We’ve found that we generally prefer medium roasted coffees because we’re able to taste a more diverse palette of flavors in a specific coffee blend. However, we know that there are die-hard devotees of dark roasted coffee and we were recently asked what the difference was between French Roast and Italian Roast.
They’re both roasted quite darkly, so that they have an oily sheen to them after the roasting process is complete. With a French Roast, the temperature of the roast is high enough that these oils are brought to the surface and will impart a roasted flavor to the produced coffee or espresso. Aromas can vary from berry to citrus. Italian Roast is much darker and oilier than a French Roast and often preferred in Italy.
If a coffee is described as being a French or Italian roast, it isn’t because they were grown or roasted in these countries, just that the roaster utilized this generalized roast level for that blend of beans. You can read more about roasting in our article It Starts with Great Coffee.
What is your preferred roast or blend and why? We’d love to hear about some of your favorites!
You can’t beat the convenience of a one-touch superautomatic espresso machine — but how do the different models compare against each other? Watch Gail as she makes a cappuccino on the Jura Z5, DeLonghi Gran Dama and Saeco Primea one touch superautomatics, including her assessment of the pros/cons of each machine.
Rancilio has souped up their semi-automatic espresso machine, the Silvia. Improvements are mostly aesthetic — the portafilter handle is now fashioned similar to their commercial machines and the knob for the steam/hot water has been upgraded — but the steam wand itself is a marked functional improvement with its increased range of motion and an option three-hole tip upgrade.
Watch Gail as she shows us the features of the Rancilio Silvia, version 3.
Following in the tasty footsteps of the flank steak marinade we wrote about a few months ago, this rub recipe is a great inspiration for your summer grilling parties.
Serves: 4 (generously)
Preparation time: 30 minutes (including meat standing time)
Total time: 40 minutes
- 2 teaspoons cumin seed, toasted
- 2 tablespoons dark-roast coffee or espresso beans
- 1 tablespoon ground ancho chile pepper
- 1 teaspoon sweet paprika
- 1 teaspoon kosher salt
- 1 teaspoon freshly ground black pepper
- 4 rib-eye steaks, each about 8 ounces and 1-inch thick
- Extra-virgin olive oil
In a spice mill, pulse the cumin seed and coffee beans until finely ground. Transfer to a small bowl, add the remaining rub ingredients and stir to combine.
Lightly brush the steaks with oil and season evenly with the rub, pressing the rub into the meat. Cover and let stand at room temperature for 20 to 30 minutes before grilling.
Prepare the grill for direct cooking over high heat.
Brush the cooking grates clean. Grill the steaks over direct high heat, with the lid closed as much as possible, until cooked to your desired doneness, 6 to 8 minutes for medium-rare, turning once. (If flare-ups occur, move the steaks temporarily to indirect high heat.) Remove from the grill and let rest for 3 to 5 minutes. Serve warm.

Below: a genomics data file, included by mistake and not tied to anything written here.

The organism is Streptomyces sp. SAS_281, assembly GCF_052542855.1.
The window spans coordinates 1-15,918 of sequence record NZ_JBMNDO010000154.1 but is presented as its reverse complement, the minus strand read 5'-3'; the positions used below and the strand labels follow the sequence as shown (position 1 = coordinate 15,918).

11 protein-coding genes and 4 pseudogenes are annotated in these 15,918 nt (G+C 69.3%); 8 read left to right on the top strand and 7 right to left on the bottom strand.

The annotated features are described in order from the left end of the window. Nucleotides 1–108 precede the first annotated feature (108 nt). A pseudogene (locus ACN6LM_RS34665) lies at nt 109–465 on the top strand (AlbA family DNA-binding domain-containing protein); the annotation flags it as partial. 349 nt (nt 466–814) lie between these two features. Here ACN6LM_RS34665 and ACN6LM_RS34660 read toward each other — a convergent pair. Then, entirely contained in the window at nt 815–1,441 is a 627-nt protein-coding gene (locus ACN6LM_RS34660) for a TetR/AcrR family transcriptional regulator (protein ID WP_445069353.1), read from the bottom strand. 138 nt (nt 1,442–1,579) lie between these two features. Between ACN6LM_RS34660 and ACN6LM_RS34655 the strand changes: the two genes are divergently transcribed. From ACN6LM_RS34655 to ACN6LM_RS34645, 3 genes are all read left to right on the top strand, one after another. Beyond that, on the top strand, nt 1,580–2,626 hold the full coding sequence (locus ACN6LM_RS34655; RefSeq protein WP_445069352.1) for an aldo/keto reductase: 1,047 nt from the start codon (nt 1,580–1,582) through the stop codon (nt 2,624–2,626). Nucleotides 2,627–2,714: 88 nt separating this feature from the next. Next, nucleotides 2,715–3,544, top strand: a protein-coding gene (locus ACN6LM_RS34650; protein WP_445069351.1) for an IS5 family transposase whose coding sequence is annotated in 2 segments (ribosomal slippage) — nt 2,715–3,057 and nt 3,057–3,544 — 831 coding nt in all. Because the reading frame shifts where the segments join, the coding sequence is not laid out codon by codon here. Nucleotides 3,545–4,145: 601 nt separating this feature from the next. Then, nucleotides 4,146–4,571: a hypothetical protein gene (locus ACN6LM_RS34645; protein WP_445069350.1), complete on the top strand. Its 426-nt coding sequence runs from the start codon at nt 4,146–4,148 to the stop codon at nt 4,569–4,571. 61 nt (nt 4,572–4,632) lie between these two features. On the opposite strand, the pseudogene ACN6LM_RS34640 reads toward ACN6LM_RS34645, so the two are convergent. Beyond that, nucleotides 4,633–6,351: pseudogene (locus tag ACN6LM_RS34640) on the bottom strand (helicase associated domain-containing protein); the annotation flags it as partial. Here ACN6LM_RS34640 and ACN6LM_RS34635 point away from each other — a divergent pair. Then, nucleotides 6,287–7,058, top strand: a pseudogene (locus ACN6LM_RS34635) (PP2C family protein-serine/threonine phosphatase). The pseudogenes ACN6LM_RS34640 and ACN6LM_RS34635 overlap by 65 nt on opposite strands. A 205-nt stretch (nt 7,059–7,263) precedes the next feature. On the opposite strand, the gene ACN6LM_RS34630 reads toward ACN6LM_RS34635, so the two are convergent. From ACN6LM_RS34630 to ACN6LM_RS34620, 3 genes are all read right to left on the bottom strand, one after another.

Recipe: Detroit Free Press
Years ago, we frequented a small town cafe that would steam up the eggs for their delicious breakfast sandwiches using the steam wand on their espresso machine. They were fluffy and tasty and so we thought that we should try this ourselves — with arguably great results!
Watch Gail steam up airy n’ fluffy scrambled eggs in a frothing pitcher, using the steam wand on a Rocket Cellini semi-automatic espresso machine.
As the national obsession with greening our lives grows, examining how the things we love impact the environment has become a common topic of discussion. Up now: How green are different coffee beans?
The folks over at Greenopia devised a Leaf Awards rating system that is used to evaluate a coffee company’s overall greenness by gauging its percentage of organic, ethically sourced, naturally decaffeinated, eco-friendly packaged and efficiently produced and transported beans. They also looked for sustainability and environmental impact reporting. They then assessed 25 different brands from all over the US to determine how they measure up.
We can’t help but feel the findings a bit disheartening: Of the brands they evaluated, nearly half of them didn’t rank at all! Coffee that we love by the likes of Illy or Lavazza didn’t get a single leaf, while large American brands like Starbucks or Stumptown got just a couple of leaves.
One ranking that shined was Bellevue-based Kalani Organica, coming in at 3 leaves! We have a personal connection to this truly lovely coffee: In the mid-to-late ’90′s, we cut our barista teeth slinging java at the Speakeasy Cafe in Seattle’s Belltown district. The cafe was a devout supporter and server of Kalani Organica until the cafe was closed by a fire in 2002 — despite the fact that we regularly had small competitive roasters try to convince us to switch. We stuck with Kalani because of the founder Karen’s commitment to organic, ethically-sourced coffee — something that is talked about a lot these days but wasn’t seen as particularly important 15 years ago. We’re thrilled that her work is getting recognized and hope that a rating like this will help expand Kalani’s availability around the country.